Forest and woodland areas have seen significant declines due to historical and current land use practices. Restoration of these areas requires a solid foundation in scientific research. Projects in this research area focus on developing techniques for restoration that are cost effective, successful and provide the structural complexity of the original landscape. There is also a focus on ensuring that restoration is conducted that will be able to adapt to future climate conditions, with studies examining the role of species and provenance choice on restoration success.
Forty spotted pardalote and manna gum: joining the spots to save an Australian endangered bird species
Supervisors: Associate Professor Julianne O'Reilly-Wapstra, Dr Geoff While, Dr Peter Harrison
Understanding how flora and fauna interact across both ecological and evolutionary time scales represents a major challenge that is fundamental for biodiversity conservation.
This project will address this issue by investigating what drives variation availability and quality of food for one of Australia’s most endangered birds, the forty-spotted pardalote (Pardalotus quadragintus). The forty-spotted pardalote relies on manna, a sugary exudate produced by manna gum (Eucalyptus viminalis). Manna is a key resource for a range of woodland birds, however, the forty-spotted pardalote is the only species that actively stimulates manna production through its unique mining behaviours. This interaction could have a range of cascading effects on other species, communities and even the wider ecosystem. Thus, it is critical to understand what factors underpin variation in manna quantity and quality, and how these factors drive pardalote behaviour, fitness and ultimately the community more broadly.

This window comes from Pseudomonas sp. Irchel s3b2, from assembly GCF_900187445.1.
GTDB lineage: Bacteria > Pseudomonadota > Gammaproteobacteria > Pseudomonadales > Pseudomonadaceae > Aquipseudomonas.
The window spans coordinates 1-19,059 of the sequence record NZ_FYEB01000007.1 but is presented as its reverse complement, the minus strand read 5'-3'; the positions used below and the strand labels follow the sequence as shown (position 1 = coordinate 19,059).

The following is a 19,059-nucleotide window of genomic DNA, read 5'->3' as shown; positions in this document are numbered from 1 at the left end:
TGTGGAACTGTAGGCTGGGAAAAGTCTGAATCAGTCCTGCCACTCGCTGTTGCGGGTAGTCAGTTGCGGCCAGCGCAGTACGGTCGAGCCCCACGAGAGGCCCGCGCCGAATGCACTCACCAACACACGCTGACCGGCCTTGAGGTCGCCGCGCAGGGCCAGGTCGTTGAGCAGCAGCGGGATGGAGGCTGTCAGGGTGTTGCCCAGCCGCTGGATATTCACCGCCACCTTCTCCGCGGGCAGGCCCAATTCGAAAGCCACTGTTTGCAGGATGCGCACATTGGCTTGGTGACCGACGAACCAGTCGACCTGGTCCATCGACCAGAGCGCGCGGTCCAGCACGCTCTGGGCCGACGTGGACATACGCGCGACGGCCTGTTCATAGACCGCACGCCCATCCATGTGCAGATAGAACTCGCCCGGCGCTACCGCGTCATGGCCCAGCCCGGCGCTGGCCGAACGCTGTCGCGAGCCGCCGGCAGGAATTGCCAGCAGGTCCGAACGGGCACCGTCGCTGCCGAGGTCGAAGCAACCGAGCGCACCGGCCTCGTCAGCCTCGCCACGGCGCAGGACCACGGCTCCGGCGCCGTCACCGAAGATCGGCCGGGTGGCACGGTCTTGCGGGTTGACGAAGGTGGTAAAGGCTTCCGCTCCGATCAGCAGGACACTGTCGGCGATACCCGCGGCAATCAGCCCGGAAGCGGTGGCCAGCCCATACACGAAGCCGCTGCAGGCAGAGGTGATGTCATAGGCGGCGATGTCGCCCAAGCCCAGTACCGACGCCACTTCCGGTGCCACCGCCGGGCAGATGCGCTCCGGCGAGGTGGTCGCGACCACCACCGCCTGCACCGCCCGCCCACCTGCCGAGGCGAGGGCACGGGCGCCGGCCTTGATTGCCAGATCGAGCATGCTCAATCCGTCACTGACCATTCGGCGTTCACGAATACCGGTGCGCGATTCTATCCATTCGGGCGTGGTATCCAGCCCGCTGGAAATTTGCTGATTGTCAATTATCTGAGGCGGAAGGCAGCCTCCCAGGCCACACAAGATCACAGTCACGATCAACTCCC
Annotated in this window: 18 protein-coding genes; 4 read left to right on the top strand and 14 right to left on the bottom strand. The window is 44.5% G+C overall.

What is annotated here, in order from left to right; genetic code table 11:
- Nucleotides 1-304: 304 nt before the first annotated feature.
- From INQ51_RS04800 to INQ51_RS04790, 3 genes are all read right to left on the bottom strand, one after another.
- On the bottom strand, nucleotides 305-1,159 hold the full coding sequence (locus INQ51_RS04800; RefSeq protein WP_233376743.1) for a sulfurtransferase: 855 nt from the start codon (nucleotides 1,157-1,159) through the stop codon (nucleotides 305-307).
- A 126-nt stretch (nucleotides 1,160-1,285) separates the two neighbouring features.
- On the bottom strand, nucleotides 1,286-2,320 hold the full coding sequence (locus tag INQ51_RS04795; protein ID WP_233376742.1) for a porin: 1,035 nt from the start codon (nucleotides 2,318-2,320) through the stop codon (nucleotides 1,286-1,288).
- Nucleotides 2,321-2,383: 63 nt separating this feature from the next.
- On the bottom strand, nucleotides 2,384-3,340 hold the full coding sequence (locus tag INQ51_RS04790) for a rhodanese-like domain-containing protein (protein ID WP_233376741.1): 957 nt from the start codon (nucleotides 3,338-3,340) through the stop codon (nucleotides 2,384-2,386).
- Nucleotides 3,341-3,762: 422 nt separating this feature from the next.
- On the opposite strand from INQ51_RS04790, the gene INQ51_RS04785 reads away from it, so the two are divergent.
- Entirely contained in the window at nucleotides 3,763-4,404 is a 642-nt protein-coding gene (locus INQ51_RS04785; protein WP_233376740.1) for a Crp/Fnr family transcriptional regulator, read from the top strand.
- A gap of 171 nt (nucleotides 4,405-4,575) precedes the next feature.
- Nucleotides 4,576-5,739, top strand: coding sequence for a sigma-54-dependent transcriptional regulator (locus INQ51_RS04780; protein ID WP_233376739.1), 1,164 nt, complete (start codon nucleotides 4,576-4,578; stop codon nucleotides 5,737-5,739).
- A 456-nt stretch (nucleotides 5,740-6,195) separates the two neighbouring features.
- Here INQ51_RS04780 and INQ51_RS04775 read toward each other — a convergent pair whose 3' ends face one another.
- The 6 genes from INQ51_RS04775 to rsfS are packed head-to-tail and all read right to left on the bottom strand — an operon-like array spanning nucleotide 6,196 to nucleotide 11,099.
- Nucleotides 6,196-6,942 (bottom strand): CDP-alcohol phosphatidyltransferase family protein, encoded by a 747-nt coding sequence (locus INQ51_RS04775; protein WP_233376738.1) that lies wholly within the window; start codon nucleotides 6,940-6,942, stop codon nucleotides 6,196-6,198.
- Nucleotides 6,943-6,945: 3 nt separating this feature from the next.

Provenance choice in native forest management
Supervisors: Dr Peter Harrison, Assoc Prof Julianne O’Reilly-Wapstra and Dr Dean Williams
Forest tree species are expected to be negatively affected by climate change as unprecedented selective pressures cause an increase in local extinction events. This project will examine the influence of seed source (provenance) choice on the performance and resilience of eucalypt forest revegetation by generating new knowledge on the genetic basis of climate adaptation in the ash eucalypts (Eucalyptus obliqua, E. delegatensis, E. regnans).
Signals of adaptation will be detected at three genetic levels. At the individual-level, differences in gene expression through epigenetic modifications following a climate stress event will be examined using a controlled glasshouse experiment and an integrated DNA-methylation and metabolomics approach. At the population-level, changes in allele frequency of single nucleotide polymorphisms (SNPs) along climatic gradients will be uncovered using a genome-environment association analysis to identify regions and underlying gene families putatively associated with climate adaptation. At the species-level, parallel responses of the ash eucalypts to climate will be examined through a joint phenotype-genotype approach to understand the extent to which climate adaptation can be predicted and extrapolated to other species. The performance of seed will then be experimentally tested using field trials to determine early establishment transfer functions.
This project will contribute to our understanding of forest tree adaptations and their vulnerability to future climate stress, and provide an evidence-based framework for seed-sourcing to promote resilient forest revegetation in the face of climate change, thus improving the management of forest resources globally.
A new disease in disguise: ecology and epidemiology of the second transmissible cancer in Tasmanian devils (DFT2)
Supervisors: Dr Rodrigo Hamede, Dr Scott Carver, Assoc Prof Julianne O'Reilly-Wapstra
This project will define the characteristics of the 2nd transmissible cancer in Tasmanian devils, reveal how epidemic processes interact with devil/tumour evolution and identify the adaptive capability of devils against both cancers. Findings will help to evaluate if management interventions are required, or if devil populations can co-exist with transmissible cancers. Additionally, this top predator plays a pivotal ecological role, therefore research that aids its recovery provides ecosystem stability. Emerging infectious diseases are considered significant threats to biodiversity globally, making the outcomes of this study directly applicable and beneficial to other wildlife disease management.